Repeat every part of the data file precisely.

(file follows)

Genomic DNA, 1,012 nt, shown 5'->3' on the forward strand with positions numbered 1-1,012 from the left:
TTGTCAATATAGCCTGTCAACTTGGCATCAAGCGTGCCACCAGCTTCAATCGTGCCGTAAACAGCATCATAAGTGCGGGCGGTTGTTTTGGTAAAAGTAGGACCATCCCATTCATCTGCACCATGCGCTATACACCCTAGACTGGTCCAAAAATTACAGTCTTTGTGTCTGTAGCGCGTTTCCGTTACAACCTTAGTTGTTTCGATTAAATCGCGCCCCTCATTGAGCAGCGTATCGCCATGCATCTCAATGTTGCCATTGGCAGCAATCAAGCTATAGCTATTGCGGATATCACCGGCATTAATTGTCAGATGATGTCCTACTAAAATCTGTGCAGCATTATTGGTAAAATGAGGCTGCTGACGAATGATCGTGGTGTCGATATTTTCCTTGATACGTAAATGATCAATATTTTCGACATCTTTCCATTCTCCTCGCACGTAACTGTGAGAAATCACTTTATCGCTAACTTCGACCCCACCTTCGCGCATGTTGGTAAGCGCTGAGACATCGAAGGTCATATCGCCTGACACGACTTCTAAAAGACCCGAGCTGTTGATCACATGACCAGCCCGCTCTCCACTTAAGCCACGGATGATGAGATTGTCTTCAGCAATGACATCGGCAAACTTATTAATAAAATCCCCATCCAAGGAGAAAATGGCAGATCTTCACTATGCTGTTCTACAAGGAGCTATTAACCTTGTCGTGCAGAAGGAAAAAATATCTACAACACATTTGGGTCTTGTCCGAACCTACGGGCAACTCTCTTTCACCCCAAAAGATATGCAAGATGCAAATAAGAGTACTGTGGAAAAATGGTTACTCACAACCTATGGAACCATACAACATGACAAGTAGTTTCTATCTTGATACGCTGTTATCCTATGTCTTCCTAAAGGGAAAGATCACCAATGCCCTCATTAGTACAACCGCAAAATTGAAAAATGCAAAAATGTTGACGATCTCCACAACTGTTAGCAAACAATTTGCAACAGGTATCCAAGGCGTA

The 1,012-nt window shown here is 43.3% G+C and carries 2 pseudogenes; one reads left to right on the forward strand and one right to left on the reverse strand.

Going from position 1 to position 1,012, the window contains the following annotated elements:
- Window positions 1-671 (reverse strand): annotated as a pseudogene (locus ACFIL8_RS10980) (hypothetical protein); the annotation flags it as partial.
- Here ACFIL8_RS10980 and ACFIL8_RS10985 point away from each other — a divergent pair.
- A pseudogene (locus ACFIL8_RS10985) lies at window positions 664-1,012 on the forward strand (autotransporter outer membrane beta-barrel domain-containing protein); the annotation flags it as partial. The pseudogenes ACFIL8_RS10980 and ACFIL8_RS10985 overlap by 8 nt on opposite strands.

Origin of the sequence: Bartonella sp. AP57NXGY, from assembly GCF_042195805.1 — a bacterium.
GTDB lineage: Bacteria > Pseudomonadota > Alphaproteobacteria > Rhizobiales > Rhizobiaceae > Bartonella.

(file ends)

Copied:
Genomic DNA, 1,012 nt, shown 5'->3' on the forward strand with positions numbered 1-1,012 from the left:
TTGTCAATATAGCCTGTCAACTTGGCATCAAGCGTGCCACCAGCTTCAATCGTGCCGTAAACAGCATCATAAGTGCGGGCGGTTGTTTTGGTAAAAGTAGGACCATCCCATTCATCTGCACCATGCGCTATACACCCTAGACTGGTCCAAAAATTACAGTCTTTGTGTCTGTAGCGCGTTTCCGTTACAACCTTAGTTGTTTCGATTAAATCGCGCCCCTCATTGAGCAGCGTATCGCCATGCATCTCAATGTTGCCATTGGCAGCAATCAAGCTATAGCTATTGCGGATATCACCGGCATTAATTGTCAGATGATGTCCTACTAAAATCTGTGCAGCATTATTGGTAAAATGAGGCTGCTGACGAATGATCGTGGTGTCGATATTTTCCTTGATACGTAAATGATCAATATTTTCGACATCTTTCCATTCTCCTCGCACGTAACTGTGAGAAATCACTTTATCGCTAACTTCGACCCCACCTTCGCGCATGTTGGTAAGCGCTGAGACATCGAAGGTCATATCGCCTGACACGACTTCTAAAAGACCCGAGCTGTTGATCACATGACCAGCCCGCTCTCCACTTAAGCCACGGATGATGAGATTGTCTTCAGCAATGACATCGGCAAACTTATTAATAAAATCCCCATCCAAGGAGAAAATGGCAGATCTTCACTATGCTGTTCTACAAGGAGCTATTAACCTTGTCGTGCAGAAGGAAAAAATATCTACAACACATTTGGGTCTTGTCCGAACCTACGGGCAACTCTCTTTCACCCCAAAAGATATGCAAGATGCAAATAAGAGTACTGTGGAAAAATGGTTACTCACAACCTATGGAACCATACAACATGACAAGTAGTTTCTATCTTGATACGCTGTTATCCTATGTCTTCCTAAAGGGAAAGATCACCAATGCCCTCATTAGTACAACCGCAAAATTGAAAAATGCAAAAATGTTGACGATCTCCACAACTGTTAGCAAACAATTTGCAACAGGTATCCAAGGCGTA

The 1,012-nt window shown here is 43.3% G+C and carries 2 pseudogenes; one reads left to right on the forward strand and one right to left on the reverse strand.

Going from position 1 to position 1,012, the window contains the following annotated elements:
- Window positions 1-671 (reverse strand): annotated as a pseudogene (locus ACFIL8_RS10980) (hypothetical protein); the annotation flags it as partial.
- Here ACFIL8_RS10980 and ACFIL8_RS10985 point away from each other — a divergent pair.
- A pseudogene (locus ACFIL8_RS10985) lies at window positions 664-1,012 on the forward strand (autotransporter outer membrane beta-barrel domain-containing protein); the annotation flags it as partial. The pseudogenes ACFIL8_RS10980 and ACFIL8_RS10985 overlap by 8 nt on opposite strands.

Origin of the sequence: Bartonella sp. AP57NXGY, from assembly GCF_042195805.1 — a bacterium.
GTDB lineage: Bacteria > Pseudomonadota > Alphaproteobacteria > Rhizobiales > Rhizobiaceae > Bartonella.